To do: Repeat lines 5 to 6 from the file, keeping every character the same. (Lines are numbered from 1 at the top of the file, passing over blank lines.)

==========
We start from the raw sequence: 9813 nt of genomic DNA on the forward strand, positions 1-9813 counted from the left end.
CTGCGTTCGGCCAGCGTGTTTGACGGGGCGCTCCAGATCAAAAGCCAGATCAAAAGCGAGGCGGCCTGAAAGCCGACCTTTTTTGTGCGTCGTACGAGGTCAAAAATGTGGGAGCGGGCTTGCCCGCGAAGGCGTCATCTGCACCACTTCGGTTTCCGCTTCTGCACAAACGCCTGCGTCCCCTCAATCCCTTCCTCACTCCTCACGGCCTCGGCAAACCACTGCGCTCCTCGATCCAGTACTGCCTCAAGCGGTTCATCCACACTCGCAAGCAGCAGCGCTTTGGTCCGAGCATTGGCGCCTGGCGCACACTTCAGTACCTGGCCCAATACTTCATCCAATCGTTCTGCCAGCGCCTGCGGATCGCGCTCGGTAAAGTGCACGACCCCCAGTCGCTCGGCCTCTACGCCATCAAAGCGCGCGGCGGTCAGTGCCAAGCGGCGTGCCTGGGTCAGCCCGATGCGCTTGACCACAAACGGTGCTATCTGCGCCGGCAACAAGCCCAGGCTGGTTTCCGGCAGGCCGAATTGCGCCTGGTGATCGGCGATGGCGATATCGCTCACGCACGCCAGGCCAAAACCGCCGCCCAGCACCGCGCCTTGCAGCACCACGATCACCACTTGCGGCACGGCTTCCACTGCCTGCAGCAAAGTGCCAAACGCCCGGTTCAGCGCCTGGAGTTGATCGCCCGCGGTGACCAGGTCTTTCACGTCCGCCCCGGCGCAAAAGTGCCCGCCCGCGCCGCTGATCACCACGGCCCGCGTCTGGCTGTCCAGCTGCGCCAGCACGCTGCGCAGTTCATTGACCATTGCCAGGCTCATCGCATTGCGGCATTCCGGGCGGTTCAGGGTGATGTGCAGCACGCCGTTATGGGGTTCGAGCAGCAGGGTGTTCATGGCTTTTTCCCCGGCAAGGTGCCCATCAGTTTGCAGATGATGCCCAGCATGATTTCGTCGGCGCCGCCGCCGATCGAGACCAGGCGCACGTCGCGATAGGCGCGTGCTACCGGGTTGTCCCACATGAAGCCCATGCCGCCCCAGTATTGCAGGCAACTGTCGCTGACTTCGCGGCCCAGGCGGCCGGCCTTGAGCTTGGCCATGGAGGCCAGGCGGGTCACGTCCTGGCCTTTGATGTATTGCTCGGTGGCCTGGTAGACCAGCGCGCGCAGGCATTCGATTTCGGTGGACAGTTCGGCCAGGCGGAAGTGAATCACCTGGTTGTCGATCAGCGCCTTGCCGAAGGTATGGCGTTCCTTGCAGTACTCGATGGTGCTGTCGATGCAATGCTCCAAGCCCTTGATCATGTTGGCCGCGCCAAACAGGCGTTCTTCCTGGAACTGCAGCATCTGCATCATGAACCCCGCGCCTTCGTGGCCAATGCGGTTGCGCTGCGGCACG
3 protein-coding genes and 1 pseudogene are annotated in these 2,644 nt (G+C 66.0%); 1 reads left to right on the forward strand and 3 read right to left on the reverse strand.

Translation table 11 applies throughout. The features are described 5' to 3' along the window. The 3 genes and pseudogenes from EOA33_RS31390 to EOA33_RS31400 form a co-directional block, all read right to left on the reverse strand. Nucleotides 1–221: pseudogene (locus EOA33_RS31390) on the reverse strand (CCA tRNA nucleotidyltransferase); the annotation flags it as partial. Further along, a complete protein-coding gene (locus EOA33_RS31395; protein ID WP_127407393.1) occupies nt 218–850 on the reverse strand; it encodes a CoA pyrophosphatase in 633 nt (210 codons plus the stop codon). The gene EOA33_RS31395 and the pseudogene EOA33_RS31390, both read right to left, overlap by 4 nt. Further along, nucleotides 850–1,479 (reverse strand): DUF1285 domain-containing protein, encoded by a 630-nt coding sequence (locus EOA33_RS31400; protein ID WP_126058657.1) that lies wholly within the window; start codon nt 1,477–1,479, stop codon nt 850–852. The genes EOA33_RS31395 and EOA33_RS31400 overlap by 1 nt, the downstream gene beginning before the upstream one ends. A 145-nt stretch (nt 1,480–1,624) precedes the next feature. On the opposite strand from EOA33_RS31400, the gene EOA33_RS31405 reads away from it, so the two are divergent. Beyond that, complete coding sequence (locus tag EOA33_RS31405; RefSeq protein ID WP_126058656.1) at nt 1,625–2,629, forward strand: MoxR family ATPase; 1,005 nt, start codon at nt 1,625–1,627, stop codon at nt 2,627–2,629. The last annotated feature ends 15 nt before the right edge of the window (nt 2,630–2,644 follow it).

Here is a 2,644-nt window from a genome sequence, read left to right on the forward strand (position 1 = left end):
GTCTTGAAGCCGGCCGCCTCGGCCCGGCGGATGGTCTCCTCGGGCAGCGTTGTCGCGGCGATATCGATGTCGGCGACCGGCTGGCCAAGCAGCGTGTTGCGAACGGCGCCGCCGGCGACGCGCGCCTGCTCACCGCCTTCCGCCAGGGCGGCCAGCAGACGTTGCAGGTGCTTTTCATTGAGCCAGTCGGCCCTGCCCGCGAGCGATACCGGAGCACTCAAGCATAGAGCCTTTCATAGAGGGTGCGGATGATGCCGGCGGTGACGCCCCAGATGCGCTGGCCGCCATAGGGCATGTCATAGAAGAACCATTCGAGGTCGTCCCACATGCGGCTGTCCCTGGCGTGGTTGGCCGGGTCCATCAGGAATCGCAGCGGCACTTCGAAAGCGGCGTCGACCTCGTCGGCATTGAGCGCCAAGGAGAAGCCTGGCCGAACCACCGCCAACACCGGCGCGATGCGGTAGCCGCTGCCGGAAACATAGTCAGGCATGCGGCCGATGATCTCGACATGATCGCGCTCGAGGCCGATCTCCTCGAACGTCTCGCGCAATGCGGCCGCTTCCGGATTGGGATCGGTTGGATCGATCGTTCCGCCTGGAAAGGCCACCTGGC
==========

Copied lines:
Here is a 2,644-nt window from a genome sequence, read left to right on the forward strand (position 1 = left end):
GTCTTGAAGCCGGCCGCCTCGGCCCGGCGGATGGTCTCCTCGGGCAGCGTTGTCGCGGCGATATCGATGTCGGCGACCGGCTGGCCAAGCAGCGTGTTGCGAACGGCGCCGCCGGCGACGCGCGCCTGCTCACCGCCTTCCGCCAGGGCGGCCAGCAGACGTTGCAGGTGCTTTTCATTGAGCCAGTCGGCCCTGCCCGCGAGCGATACCGGAGCACTCAAGCATAGAGCCTTTCATAGAGGGTGCGGATGATGCCGGCGGTGACGCCCCAGATGCGCTGGCCGCCATAGGGCATGTCATAGAAGAACCATTCGAGGTCGTCCCACATGCGGCTGTCCCTGGCGTGGTTGGCCGGGTCCATCAGGAATCGCAGCGGCACTTCGAAAGCGGCGTCGACCTCGTCGGCATTGAGCGCCAAGGAGAAGCCTGGCCGAACCACCGCCAACACCGGCGCGATGCGGTAGCCGCTGCCGGAAACATAGTCAGGCATGCGGCCGATGATCTCGACATGATCGCGCTCGAGGCCGATCTCCTCGAACGTCTCGCGCAATGCGGCCGCTTCCGGATTGGGATCGGTTGGATCGATCGTTCCGCCTGGAAAGGCCACCTGGC